Our journey had already been long, and the obstacles just seemed to continue to appear. Around the corner, I stared at a rope in the shape of a V with melted ice all over it. The sherpa explained that the rope across the crevasse was small at first, but because of the crevasse’s movements, the anchor points were wider on the other side. The air density was now less than half of sea level. We had to get across it without falling into the ice crevasse. A bird tried to strike up a twittering tune, but quickly fluttered off away from the Valley of Silence where no winds could penetrate. The ground around me was riddled with ice crevasses. I was feeling worried and a bit overwhelmed. Could we do this?! Dads and daughters were teams to get across. We had to push against each other’s hands and go across sideways leaning into each other. Suddenly, the ice crevasse slammed shut. My stomach got left behind as we wobbled then kept going. The end anchor points grew closer and closer until we’d made it! Working together, my Dad and I had made it across. Even some birds let out celebratory cheeps!
We continued to march on down the path; we came to a red sign with a skull and crossbones on it. It read: Welcome to the Western Cwm Avalanche Death Zone! Under that it said: ANY wrong move will trigger one! Under that it said: Move it! You have 48 hours before you freeze! The sherpas told us we were in the death zone and were now officially enduring blizzard conditions. To make matters worse, the Dads had left their snow googles at the last camp and were being blinded by the blizzard. We had to guide the Dads across the Western Cwm by telling them where to step very carefully, a misstep might trigger an avalanche. We all began across the area when suddenly we heard a faint cracking noise. Someone had stepped wrong! Thankfully, it wasn’t enough to trigger a wave of freezing cold snow down the mountain. When we got to the other side, we could see the summit of Mt. Everest. All of us celebrated silently. Our goal was finally within reach.
My Dad and I looked at the last obstacle of our journey with anticipation. Our sherpa explained that we still had to cross three knife ridges. As I watched the other father/daughter teams begin their journeys across the ridges, it became clear this challenge was harder than it looked like it would be. I suddenly had second thoughts about many of the must have items I had stuffed in my backpack that were now weighing me down. It was my turn; I cautiously edged along the ridge sideways and I wobbled when met with the force of a huge gust of wind. I tightened up my core to help keep my balance and continued on the ridge. My breath slowed as I moved closer and closer to my first stopping point. When I finally reached the rest point marker, I hugged it with joy. Success – I was one-third of the way across. My Dad helped me across the second ridge with his big strong arms. I was truly thankful for his help. With just one more ridge to go, my excitement felt explosive in my body. I swallowed hard and set out on the third ridge with more confidence. The end of the ridge became larger and larger and larger as I went across and grew closer to being done. I reached out and hugged that anchor so tightly, I thought I might crack it. I felt proud. With Dad’s help, I had successfully navigated the final obstacle.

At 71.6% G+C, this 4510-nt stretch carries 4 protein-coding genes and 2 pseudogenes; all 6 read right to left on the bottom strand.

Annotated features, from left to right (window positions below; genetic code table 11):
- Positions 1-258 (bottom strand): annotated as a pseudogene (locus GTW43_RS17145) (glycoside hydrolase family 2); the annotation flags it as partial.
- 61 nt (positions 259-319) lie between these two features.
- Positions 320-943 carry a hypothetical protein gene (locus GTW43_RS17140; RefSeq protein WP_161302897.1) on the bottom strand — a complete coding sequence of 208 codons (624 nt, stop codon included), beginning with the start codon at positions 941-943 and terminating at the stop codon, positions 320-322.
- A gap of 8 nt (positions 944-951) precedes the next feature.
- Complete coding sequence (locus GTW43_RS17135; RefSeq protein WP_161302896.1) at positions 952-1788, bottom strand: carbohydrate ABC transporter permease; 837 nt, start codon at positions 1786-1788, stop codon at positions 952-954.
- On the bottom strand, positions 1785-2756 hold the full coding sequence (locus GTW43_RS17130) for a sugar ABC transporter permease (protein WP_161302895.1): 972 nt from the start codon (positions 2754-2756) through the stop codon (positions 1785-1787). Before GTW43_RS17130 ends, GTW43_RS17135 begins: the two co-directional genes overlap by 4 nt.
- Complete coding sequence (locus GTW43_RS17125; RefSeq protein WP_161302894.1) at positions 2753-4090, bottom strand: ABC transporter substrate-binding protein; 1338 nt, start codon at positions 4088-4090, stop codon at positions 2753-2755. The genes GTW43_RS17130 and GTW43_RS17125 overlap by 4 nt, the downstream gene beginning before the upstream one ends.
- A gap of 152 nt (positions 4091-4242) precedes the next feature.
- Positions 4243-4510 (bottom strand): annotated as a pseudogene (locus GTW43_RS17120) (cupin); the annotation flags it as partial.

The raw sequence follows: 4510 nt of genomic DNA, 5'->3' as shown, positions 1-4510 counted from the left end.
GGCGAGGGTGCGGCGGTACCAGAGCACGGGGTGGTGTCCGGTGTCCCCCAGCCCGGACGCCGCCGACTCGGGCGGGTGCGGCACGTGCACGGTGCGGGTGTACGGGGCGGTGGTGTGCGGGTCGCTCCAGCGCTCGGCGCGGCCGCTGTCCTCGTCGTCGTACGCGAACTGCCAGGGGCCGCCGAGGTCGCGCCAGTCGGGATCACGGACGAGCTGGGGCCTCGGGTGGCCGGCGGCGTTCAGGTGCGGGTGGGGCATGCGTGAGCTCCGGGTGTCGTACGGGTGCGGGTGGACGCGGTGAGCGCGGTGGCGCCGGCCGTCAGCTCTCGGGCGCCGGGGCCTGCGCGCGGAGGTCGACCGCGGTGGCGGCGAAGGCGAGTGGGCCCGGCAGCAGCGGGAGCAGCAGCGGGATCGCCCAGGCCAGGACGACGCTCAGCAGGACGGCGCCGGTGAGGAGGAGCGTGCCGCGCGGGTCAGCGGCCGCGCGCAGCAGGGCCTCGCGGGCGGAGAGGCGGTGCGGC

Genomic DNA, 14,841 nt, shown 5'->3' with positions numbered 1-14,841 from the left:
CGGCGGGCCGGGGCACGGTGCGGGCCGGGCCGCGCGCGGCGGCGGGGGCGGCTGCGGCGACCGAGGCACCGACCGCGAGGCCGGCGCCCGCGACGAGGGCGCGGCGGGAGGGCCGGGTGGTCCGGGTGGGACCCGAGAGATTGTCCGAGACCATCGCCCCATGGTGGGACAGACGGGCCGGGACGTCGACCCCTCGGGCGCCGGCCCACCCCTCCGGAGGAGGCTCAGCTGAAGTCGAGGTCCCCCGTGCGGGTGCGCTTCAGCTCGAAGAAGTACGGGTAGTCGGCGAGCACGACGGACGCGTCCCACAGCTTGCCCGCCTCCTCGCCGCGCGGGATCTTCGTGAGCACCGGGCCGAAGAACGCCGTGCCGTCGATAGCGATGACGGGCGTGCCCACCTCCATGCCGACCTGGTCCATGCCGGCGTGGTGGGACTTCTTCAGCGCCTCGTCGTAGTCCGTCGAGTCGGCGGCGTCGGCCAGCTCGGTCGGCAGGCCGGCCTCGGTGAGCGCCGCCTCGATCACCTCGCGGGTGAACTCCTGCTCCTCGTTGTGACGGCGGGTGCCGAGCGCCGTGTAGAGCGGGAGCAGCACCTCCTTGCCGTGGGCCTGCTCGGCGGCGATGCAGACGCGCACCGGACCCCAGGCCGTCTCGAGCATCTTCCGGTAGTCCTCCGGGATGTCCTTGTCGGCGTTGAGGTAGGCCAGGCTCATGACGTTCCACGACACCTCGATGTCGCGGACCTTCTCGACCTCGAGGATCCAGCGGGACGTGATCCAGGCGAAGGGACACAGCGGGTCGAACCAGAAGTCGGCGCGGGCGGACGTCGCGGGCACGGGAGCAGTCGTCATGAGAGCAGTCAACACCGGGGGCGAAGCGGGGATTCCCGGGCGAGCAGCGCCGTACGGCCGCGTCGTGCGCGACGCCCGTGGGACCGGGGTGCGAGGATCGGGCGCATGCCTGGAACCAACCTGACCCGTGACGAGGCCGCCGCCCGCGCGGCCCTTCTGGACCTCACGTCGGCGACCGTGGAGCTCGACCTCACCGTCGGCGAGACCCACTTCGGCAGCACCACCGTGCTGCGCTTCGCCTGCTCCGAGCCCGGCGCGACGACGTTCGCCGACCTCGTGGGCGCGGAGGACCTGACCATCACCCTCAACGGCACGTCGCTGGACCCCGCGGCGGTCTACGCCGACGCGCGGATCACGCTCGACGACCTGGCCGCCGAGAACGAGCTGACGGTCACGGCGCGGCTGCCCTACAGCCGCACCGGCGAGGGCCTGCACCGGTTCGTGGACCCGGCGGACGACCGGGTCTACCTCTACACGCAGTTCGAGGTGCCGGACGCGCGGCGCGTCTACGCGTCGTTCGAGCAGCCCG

We scouted for the Abominable Snowman before setting up our chairs to enjoy the view. My Dad and I had made it to the top of Mount Everest. Our Mount Everest wasn’t in Nepal. Instead it was a challenge course in Oklahoma which demanded trust, grit, and courage. As I sat there with Dad, I knew that anything is within reach if I try my best and Dad is there cheering me on.